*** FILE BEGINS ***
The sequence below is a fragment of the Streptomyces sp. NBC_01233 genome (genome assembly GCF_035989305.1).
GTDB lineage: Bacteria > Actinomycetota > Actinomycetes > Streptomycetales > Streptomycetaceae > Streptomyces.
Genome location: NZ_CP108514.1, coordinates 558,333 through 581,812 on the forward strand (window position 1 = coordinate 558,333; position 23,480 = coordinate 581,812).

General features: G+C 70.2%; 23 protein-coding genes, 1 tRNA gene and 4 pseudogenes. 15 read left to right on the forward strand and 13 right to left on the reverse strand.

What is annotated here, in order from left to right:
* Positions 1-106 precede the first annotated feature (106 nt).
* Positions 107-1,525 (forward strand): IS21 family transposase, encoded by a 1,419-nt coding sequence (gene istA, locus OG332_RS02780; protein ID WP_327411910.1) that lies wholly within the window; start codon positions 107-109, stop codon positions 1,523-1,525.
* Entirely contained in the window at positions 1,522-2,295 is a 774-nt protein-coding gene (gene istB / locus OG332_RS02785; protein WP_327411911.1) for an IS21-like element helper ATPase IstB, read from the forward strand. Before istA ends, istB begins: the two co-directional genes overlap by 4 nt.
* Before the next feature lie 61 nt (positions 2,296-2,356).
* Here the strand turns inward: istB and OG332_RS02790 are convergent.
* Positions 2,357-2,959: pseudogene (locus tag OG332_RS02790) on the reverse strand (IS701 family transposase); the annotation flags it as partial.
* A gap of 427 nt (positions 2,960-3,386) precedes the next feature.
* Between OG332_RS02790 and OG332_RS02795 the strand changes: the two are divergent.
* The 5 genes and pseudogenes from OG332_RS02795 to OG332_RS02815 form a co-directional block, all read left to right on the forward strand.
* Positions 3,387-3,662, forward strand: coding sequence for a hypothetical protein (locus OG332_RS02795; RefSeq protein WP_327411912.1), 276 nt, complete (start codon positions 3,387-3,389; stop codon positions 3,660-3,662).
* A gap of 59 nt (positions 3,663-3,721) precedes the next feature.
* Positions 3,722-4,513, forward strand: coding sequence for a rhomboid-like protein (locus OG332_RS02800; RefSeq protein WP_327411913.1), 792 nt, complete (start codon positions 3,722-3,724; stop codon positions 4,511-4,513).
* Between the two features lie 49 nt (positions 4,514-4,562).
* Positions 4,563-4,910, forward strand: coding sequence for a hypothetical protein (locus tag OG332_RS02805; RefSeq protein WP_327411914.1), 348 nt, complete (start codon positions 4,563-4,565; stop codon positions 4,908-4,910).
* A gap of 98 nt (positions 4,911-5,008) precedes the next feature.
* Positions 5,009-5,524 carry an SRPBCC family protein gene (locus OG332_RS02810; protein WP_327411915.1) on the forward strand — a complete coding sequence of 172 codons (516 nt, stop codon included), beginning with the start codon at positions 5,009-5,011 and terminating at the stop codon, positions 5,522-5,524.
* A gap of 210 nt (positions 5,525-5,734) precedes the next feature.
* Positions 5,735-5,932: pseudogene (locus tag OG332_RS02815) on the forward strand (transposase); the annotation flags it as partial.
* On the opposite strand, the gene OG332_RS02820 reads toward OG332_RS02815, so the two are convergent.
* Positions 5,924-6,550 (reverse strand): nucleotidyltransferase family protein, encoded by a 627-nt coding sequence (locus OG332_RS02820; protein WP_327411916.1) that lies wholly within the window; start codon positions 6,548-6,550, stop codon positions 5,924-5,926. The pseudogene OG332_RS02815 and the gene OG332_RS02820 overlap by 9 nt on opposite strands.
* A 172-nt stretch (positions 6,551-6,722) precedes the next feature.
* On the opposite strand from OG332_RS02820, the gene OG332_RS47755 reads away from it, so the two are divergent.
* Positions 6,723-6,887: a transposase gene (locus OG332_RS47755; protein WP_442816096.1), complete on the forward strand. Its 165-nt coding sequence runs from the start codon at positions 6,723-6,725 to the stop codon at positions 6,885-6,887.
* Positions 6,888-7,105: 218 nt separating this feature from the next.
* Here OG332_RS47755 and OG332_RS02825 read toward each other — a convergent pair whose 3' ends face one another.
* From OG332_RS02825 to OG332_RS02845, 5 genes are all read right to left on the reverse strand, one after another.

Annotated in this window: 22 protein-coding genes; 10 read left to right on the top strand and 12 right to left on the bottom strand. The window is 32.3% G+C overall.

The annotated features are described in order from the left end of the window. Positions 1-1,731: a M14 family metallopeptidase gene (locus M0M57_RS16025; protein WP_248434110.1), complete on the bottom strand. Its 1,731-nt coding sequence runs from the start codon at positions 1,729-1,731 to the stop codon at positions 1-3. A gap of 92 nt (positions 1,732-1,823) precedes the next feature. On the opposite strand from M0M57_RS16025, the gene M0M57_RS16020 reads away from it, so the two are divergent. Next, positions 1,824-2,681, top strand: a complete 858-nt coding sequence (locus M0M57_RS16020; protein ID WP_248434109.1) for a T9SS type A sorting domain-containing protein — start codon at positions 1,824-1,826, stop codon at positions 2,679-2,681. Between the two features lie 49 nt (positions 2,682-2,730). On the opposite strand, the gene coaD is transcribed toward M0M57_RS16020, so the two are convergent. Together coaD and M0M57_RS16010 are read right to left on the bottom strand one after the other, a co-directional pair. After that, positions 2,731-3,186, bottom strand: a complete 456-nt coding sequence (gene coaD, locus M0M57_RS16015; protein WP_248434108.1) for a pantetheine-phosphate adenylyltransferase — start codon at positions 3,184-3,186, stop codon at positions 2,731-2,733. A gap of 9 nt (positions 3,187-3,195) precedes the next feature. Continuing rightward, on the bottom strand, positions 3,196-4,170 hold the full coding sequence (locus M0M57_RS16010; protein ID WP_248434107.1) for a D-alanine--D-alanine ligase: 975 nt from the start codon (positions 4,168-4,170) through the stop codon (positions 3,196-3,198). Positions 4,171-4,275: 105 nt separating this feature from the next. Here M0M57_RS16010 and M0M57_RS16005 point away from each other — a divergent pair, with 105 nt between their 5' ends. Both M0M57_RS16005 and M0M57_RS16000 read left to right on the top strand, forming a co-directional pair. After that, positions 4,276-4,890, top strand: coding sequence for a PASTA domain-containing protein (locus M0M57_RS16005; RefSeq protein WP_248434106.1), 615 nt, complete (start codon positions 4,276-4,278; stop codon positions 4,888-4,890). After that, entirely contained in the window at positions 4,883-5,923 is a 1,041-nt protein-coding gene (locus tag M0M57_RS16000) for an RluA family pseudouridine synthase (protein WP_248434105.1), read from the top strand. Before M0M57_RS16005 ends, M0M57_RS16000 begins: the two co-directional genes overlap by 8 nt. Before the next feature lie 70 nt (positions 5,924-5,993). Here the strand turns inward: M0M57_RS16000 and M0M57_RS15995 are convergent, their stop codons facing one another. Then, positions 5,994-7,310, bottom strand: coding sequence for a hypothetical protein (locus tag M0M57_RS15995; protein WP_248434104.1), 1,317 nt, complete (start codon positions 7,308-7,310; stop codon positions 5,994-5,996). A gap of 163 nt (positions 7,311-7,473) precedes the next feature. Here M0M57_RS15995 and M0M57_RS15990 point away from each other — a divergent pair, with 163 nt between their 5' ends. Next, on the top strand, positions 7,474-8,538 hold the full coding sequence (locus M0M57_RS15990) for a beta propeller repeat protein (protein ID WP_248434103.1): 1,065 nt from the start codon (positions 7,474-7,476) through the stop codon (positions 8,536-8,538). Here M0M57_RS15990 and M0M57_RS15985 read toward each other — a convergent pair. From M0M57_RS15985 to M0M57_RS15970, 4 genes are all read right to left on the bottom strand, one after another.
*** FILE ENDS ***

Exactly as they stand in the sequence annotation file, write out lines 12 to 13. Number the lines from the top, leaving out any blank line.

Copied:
* A gap of 427 nt (positions 2,960-3,386) precedes the next feature.
* Between OG332_RS02790 and OG332_RS02795 the strand changes: the two are divergent.